Being at my nineteenth or so IATEFL annual conference makes me realise again how good it is to be able to spend five days on my professional interests together with colleagues from all over the world. It is great to immerse in the world of teaching English as a foreign language and explore the many aspects that I deal with in my daily teaching (and materials writing) practice. It is an intensive week packed with inspirational talks, engaging workshops, interesting meetings with like-minded people and a full plunge in the English speaking world. It is clear that I really enjoy this annual ‘recharging’ event.
This year one of my points of interest is going to sessions and looking into materials for teaching phonetics and pronunciation, as this is one of my new teaching areas at our college of education. So far I have not attended any session on this subject, having missed one session because the room was full and one because of a last minute decision to go for another session at the same time slot. Fortunately I did manage to browse some books on pronunciation and phonetics at the exhibition to possibly replace the book we are using right now at the exhibition. I found a book from Garnett that looks like it covers more or less what we currently do with our first year student teachers and I look forward to exploring that further when I get back home: Smith J., Margolis, A., English for Academic Study: Pronunciation (2012), Garnett Education.
Just before leaving for the conference my colleague and I finished our brand new TELL and Teaching course with the second year students, so obviously my eyes and ears aim at a lot of the technology sessions available at the conference. Yesterday’s plenary by Joy Egbert was very good in that respect as it triggered some new ideas for next academic year, for example on how to approach the students, and it confirmed quite a few of the things that we have already done.
At the same time it provided a useful set of principles for students to bear in mind when preparing lessons, with or without the use of technology:
In the follow-up session Joy told us she actually uses the five principles as one of the requirements to check a student lesson plan. Her student teachers must really plan how to engage their learners beforehand, which is something that appeals to me a lot as I think engagement is key for any lesson. Ever since I saw the clip Pay Attention on You Tube, I try to ‘Engage them, don’t enrage them’; ‘them’ being my students, who are future teachers themselves, which is why I try to remind them of this motto all the time. Yesterday another blogger wrote a full blogpost on this plenary talk, which you can find here.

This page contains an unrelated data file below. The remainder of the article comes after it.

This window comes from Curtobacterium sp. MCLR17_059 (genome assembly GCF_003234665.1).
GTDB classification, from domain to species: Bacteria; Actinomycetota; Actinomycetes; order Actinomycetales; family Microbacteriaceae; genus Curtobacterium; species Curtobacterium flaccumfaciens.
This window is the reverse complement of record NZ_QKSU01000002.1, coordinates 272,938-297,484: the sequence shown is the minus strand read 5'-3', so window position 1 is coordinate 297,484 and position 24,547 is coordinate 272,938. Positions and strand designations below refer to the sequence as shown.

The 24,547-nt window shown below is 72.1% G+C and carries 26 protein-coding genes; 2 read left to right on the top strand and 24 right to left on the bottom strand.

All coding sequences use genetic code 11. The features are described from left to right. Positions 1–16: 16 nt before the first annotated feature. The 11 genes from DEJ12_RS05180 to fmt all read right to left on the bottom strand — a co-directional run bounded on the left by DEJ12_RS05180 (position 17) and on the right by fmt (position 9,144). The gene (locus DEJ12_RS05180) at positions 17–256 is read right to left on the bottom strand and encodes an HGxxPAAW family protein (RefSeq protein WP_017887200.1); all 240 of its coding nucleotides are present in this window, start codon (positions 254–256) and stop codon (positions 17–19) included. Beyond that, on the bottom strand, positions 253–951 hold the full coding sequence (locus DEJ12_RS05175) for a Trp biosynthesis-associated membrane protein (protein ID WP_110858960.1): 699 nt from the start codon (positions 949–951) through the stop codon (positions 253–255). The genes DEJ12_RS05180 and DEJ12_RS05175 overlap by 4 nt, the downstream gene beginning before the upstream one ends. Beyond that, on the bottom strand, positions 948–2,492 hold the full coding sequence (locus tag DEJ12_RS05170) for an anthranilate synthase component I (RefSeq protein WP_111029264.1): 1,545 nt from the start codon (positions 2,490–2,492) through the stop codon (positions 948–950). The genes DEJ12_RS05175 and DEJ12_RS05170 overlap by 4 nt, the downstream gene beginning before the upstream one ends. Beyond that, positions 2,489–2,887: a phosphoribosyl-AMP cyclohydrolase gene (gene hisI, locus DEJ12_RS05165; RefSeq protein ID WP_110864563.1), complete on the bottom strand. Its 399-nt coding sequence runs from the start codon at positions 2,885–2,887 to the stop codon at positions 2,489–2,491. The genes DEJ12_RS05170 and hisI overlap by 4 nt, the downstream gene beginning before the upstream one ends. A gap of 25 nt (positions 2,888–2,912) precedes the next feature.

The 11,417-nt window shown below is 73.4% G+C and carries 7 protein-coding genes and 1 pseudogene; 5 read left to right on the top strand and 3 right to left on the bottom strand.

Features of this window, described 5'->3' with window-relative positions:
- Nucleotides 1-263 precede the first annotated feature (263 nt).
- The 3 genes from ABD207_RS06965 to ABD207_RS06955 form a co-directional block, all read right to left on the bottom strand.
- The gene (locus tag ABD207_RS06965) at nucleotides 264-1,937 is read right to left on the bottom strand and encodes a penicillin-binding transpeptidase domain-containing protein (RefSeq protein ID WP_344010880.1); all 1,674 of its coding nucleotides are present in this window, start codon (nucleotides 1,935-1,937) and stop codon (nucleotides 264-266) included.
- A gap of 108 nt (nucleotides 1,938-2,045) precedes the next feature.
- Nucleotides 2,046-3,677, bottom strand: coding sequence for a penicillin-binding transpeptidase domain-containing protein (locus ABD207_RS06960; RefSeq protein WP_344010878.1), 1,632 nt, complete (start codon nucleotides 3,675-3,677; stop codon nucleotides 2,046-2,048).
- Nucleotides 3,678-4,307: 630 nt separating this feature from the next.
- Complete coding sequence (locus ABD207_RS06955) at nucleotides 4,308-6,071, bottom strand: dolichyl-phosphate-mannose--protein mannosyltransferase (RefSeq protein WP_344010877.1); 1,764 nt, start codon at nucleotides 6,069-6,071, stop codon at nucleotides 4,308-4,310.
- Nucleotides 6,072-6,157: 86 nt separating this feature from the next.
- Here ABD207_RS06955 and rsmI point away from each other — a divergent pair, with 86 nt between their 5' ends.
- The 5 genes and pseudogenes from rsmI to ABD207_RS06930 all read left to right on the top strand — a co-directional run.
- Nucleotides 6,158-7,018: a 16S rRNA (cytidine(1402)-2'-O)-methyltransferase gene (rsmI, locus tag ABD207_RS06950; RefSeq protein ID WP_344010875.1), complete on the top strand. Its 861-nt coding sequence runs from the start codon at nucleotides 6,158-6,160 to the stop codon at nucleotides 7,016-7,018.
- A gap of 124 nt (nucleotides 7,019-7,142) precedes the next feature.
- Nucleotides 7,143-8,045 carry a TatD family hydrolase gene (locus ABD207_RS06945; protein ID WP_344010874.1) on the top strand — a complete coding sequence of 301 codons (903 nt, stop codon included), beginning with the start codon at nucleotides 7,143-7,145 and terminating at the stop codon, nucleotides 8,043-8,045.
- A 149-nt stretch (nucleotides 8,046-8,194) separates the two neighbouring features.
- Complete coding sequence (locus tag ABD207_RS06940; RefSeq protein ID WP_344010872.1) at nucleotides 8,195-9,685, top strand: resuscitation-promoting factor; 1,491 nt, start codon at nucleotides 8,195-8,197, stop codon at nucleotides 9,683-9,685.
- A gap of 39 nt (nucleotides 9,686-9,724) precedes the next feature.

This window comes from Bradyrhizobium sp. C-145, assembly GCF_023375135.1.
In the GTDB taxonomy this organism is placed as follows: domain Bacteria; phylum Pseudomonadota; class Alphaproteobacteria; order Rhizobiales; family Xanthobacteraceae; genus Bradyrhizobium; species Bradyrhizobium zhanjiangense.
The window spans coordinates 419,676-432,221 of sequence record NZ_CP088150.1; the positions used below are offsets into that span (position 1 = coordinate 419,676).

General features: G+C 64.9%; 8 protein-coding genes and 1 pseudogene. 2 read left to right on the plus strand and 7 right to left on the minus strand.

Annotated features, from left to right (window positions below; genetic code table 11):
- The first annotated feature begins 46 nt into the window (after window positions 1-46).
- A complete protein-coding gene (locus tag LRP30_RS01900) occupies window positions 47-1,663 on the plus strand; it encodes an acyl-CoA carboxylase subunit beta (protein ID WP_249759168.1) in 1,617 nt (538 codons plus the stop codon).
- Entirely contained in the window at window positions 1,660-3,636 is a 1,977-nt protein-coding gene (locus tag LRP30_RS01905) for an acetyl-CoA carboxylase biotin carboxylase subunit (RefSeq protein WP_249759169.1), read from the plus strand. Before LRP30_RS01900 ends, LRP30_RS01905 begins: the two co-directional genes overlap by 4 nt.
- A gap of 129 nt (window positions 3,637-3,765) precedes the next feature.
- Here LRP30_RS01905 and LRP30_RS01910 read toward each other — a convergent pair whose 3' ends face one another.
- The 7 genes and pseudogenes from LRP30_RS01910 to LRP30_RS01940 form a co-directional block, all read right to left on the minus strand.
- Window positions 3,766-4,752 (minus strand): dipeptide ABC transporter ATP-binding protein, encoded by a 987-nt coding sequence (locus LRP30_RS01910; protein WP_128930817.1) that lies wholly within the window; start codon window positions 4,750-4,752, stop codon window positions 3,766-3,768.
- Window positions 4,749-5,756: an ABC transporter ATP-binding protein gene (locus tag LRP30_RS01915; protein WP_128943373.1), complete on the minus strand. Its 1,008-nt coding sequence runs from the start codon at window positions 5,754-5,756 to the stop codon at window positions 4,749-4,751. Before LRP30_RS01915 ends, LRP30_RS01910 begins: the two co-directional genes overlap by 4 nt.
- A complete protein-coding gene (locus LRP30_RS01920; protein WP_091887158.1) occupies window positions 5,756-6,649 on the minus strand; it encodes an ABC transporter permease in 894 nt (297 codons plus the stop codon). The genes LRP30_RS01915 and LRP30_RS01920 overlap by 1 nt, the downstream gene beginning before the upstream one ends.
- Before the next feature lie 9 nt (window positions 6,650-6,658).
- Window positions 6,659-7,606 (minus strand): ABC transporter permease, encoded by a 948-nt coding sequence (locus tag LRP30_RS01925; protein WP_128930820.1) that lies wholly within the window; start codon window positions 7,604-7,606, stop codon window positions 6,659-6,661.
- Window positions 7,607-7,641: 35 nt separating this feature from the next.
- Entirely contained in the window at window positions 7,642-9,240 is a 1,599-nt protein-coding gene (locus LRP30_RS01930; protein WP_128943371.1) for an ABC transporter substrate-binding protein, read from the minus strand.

Apart from this talk, I have attended some other sessions on technology so far, some of which were no more than ‘A fool with a tool is still a fool’ in that they were no more than a simple exchange of apps and other tools not completely convincing the audience of its useful application in the classroom. A talk that did do more and was very useful though, was Paul Driver’s talk on the use of augmented reality in language teaching. His presentation on a project he did was very both informative and inspiring. He provided useful references to his influencers and many ideas to apply in our TELL and Teaching programme.
I hope to attend some more interesting sessions today. Obviously, I will start with Nicky Hockly’s presentation about the use of mobile devices in class and how teachers should use them effectively so that it supports the students’ learning process. After that, I will go to Luke Meddings’ talk on pronunciation, which sounds very interesting: what key elements in an accent can you study to copy it? For the sessions after that, I have found workshops and talks that relate to my other teaching and writing activities, so in my next post you can read what else I have experienced at the conference. I have completed my planner with an exciting programme, so I can’t wait to get started on day 3!